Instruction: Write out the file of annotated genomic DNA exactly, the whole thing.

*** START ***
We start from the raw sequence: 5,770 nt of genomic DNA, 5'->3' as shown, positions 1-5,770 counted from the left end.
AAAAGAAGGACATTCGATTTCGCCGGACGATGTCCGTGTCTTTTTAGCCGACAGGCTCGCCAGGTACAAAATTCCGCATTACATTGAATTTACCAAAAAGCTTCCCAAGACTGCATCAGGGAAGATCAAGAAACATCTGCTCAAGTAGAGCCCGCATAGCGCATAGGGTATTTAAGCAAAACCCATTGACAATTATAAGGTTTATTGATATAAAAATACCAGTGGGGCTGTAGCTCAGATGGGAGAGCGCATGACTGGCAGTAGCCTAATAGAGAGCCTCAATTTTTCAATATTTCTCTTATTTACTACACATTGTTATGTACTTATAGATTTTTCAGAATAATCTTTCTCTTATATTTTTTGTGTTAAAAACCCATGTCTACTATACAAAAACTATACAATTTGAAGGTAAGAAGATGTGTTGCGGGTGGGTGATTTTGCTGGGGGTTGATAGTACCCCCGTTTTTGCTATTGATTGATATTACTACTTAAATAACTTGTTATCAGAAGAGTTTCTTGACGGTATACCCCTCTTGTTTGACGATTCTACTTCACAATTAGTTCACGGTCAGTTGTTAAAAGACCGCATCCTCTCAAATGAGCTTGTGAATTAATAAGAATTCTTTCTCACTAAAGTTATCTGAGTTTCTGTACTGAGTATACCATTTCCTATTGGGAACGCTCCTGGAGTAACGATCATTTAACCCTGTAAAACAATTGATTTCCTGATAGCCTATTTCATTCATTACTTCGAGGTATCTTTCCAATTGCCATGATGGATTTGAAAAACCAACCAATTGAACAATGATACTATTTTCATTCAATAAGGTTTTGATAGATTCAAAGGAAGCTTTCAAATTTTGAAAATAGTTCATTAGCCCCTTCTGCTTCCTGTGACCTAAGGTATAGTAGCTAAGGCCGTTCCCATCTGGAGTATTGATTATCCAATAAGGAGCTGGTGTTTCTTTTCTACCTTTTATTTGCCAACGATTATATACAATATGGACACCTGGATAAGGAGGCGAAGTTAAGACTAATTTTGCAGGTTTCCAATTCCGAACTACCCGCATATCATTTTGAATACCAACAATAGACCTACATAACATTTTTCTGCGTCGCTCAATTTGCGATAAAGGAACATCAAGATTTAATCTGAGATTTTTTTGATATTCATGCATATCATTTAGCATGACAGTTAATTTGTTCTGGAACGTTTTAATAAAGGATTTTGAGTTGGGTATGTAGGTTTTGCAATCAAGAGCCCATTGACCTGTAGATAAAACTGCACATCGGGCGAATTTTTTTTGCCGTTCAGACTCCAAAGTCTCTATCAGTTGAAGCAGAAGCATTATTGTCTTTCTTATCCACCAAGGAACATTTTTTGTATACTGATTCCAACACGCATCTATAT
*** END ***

We start from the raw sequence: 5,770 nt of genomic DNA, 5'->3' as shown, positions 1-5,770 counted from the left end.
AAAAGAAGGACATTCGATTTCGCCGGACGATGTCCGTGTCTTTTTAGCCGACAGGCTCGCCAGGTACAAAATTCCGCATTACATTGAATTTACCAAAAAGCTTCCCAAGACTGCATCAGGGAAGATCAAGAAACATCTGCTCAAGTAGAGCCCGCATAGCGCATAGGGTATTTAAGCAAAACCCATTGACAATTATAAGGTTTATTGATATAAAAATACCAGTGGGGCTGTAGCTCAGATGGGAGAGCGCATGACTGGCAGTAGCCTAATAGAGAGCCTCAATTTTTCAATATTTCTCTTATTTACTACACATTGTTATGTACTTATAGATTTTTCAGAATAATCTTTCTCTTATATTTTTTGTGTTAAAAACCCATGTCTACTATACAAAAACTATACAATTTGAAGGTAAGAAGATGTGTTGCGGGTGGGTGATTTTGCTGGGGGTTGATAGTACCCCCGTTTTTGCTATTGATTGATATTACTACTTAAATAACTTGTTATCAGAAGAGTTTCTTGACGGTATACCCCTCTTGTTTGACGATTCTACTTCACAATTAGTTCACGGTCAGTTGTTAAAAGACCGCATCCTCTCAAATGAGCTTGTGAATTAATAAGAATTCTTTCTCACTAAAGTTATCTGAGTTTCTGTACTGAGTATACCATTTCCTATTGGGAACGCTCCTGGAGTAACGATCATTTAACCCTGTAAAACAATTGATTTCCTGATAGCCTATTTCATTCATTACTTCGAGGTATCTTTCCAATTGCCATGATGGATTTGAAAAACCAACCAATTGAACAATGATACTATTTTCATTCAATAAGGTTTTGATAGATTCAAAGGAAGCTTTCAAATTTTGAAAATAGTTCATTAGCCCCTTCTGCTTCCTGTGACCTAAGGTATAGTAGCTAAGGCCGTTCCCATCTGGAGTATTGATTATCCAATAAGGAGCTGGTGTTTCTTTTCTACCTTTTATTTGCCAACGATTATATACAATATGGACACCTGGATAAGGAGGCGAAGTTAAGACTAATTTTGCAGGTTTCCAATTCCGAACTACCCGCATATCATTTTGAATACCAACAATAGACCTACATAACATTTTTCTGCGTCGCTCAATTTGCGATAAAGGAACATCAAGATTTAATCTGAGATTTTTTTGATATTCATGCATATCATTTAGCATGACAGTTAATTTGTTCTGGAACGTTTTAATAAAGGATTTTGAGTTGGGTATGTAGGTTTTGCAATCAAGAGCCCATTGACCTGTAGATAAAACTGCACATCGGGCGAATTTTTTTTGCCGTTCAGACTCCAAAGTCTCTATCAGTTGAAGCAGAAGCATTATTGTCTTTCTTATCCACCAAGGAACATTTTTTGTATACTGATTCCAACACGCATCTATAT